[Y]our first step is to set an intention to disallow their tactics from wasting your energy and emotional resources. Why waste precious energy and time? Don't even try! Instead, identify the patterns they have, and learn to respond in ways that neutralize any power they have over you. In other words, learn how to repel rather than attract narcissism, to protect your happiness, growth and wellbeing. Never compete to outdo them; leave this "thrill" to other narcissists.

Secret number 2: From a narcissist's vantage point, like it or not, you are viewed as a fierce competitor — and your relationship is an ongoing competition.

A narcissist is hyper-alert around the clock, looking for signs that you're trying to take over, subvert their will, dominate, render them powerless, and so on.

They're competing at such high levels that they'd rather self destruct than have you beat them.

To attempt to "outsmart" a narcissist means you'd have to go down to their low emotional frequency (fear), which would be akin to two apes fighting over turf. Unless your goal is to destroy another's sense of worth, just for sheer pleasure, and also view this as an entitlement and "proof" your superiority, stay out of that trench!

[T]he narcissist needs regular assurance that you're not competing, that you have no interest in proving who's better, who's right versus wrong, who has more power, etc. Remind yourself to be present, centered, authentic, confident when assuring them — and stay out of emotions of scorn, and other low-level energies, such as scolding one another like a parent would a child.

Secret number 3: The means they use to to crush another's esteem or plans .. are the end game.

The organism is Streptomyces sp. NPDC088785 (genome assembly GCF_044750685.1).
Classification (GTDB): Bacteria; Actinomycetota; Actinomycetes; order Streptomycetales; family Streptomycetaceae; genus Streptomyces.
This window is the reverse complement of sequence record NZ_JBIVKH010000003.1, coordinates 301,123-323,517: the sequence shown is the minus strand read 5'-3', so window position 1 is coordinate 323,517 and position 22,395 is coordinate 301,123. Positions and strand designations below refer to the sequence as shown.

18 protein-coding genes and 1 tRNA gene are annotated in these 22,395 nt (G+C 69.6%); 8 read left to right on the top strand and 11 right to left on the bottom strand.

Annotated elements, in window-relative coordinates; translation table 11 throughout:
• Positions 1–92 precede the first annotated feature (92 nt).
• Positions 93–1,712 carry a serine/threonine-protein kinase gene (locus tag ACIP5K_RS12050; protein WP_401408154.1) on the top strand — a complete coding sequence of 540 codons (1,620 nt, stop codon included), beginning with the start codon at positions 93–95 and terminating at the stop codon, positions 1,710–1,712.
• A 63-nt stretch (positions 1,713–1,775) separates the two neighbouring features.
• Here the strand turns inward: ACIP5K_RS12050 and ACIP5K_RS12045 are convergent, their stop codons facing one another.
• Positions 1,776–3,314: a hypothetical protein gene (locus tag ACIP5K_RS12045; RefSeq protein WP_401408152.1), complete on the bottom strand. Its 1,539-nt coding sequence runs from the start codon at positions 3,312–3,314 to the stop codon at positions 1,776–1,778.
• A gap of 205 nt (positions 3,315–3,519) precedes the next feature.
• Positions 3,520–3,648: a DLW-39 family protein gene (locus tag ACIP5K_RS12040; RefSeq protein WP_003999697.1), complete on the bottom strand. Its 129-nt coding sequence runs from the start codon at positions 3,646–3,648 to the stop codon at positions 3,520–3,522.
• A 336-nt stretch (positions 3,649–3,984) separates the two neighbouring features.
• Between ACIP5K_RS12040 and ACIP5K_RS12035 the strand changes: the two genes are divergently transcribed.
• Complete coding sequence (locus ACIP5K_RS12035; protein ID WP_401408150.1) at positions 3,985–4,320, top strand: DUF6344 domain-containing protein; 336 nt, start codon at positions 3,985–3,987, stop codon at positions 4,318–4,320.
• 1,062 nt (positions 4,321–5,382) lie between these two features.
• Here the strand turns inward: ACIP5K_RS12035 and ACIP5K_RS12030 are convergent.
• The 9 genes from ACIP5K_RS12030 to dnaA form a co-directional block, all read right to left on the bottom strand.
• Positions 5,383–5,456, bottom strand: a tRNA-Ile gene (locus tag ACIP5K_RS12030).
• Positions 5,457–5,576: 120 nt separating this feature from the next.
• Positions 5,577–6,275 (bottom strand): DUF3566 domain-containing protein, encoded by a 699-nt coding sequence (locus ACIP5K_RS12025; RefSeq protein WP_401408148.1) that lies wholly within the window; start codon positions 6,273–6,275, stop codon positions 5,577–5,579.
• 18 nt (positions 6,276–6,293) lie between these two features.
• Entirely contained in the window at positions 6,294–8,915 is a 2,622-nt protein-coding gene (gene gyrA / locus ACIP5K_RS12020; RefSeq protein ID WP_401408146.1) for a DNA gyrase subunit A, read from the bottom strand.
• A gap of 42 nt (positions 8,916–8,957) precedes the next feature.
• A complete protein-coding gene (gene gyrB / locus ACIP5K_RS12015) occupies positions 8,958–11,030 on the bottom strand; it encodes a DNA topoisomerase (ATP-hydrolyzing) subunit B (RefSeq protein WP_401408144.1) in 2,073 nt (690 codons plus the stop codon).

To a narcissist, it's a game of war, and in a war, you're fighting "unto death" for supremacy rights over the other. In battle, staying in the fight is what grants you honor, and without honor, you have no image, thus, do not exist. In this mode, not only are they numb to their own pain and yours, the thought of taking down an opponent a notch or two, likely also releases pleasure and reward chemicals, such as dopamine.

[T]he narcissist is not a "safe" person.

Let them know, calmly and detached that, . . . "this won't work for you" or "it's unhealthy for both" approach.

Your real need is not to outsmart a narcissist. It is to evolve and awaken so that you no longer are impacted or hooked by the narcissist's false self



Self-control is the answer to not allowing this abuse.

Mindful self-control, and boundaries, along with disengaging the Cluster B personality disordered around you, is the best and only way to protect yourself by not protecting yourself. If you try to protect yourself beyond within yourself, you will invariably be giving the Cluster B personality person(s) that supply and fuel they want to abusively steal from you. They do not care about you as a human being at all. They will take whatever you will let them.

Working on your self-control is the best way to ensure that you have no leaks of your own energy or feelings that they can feed off of which just then emboldens them to keep pumping you as an object of supply.

Refuse to participate. You have the power inside to keep your energy, your emotions, your empathy, all of your wonderful attributes and your healthy character to and for yourself.

That is the ultimate way to beat anyone with a Cluster B personality disorder. And, we really do not need to seek to beat them, or get revenge, we simply need to know the pleasure, joy, and peace of successfully being in control of ourselves and our own energy, emotions, and not reacting to those who seek to abuse reactions out of us.



8 Ways to Handle a Narcissist

How to keep your own emotions in check when dealing with difficult people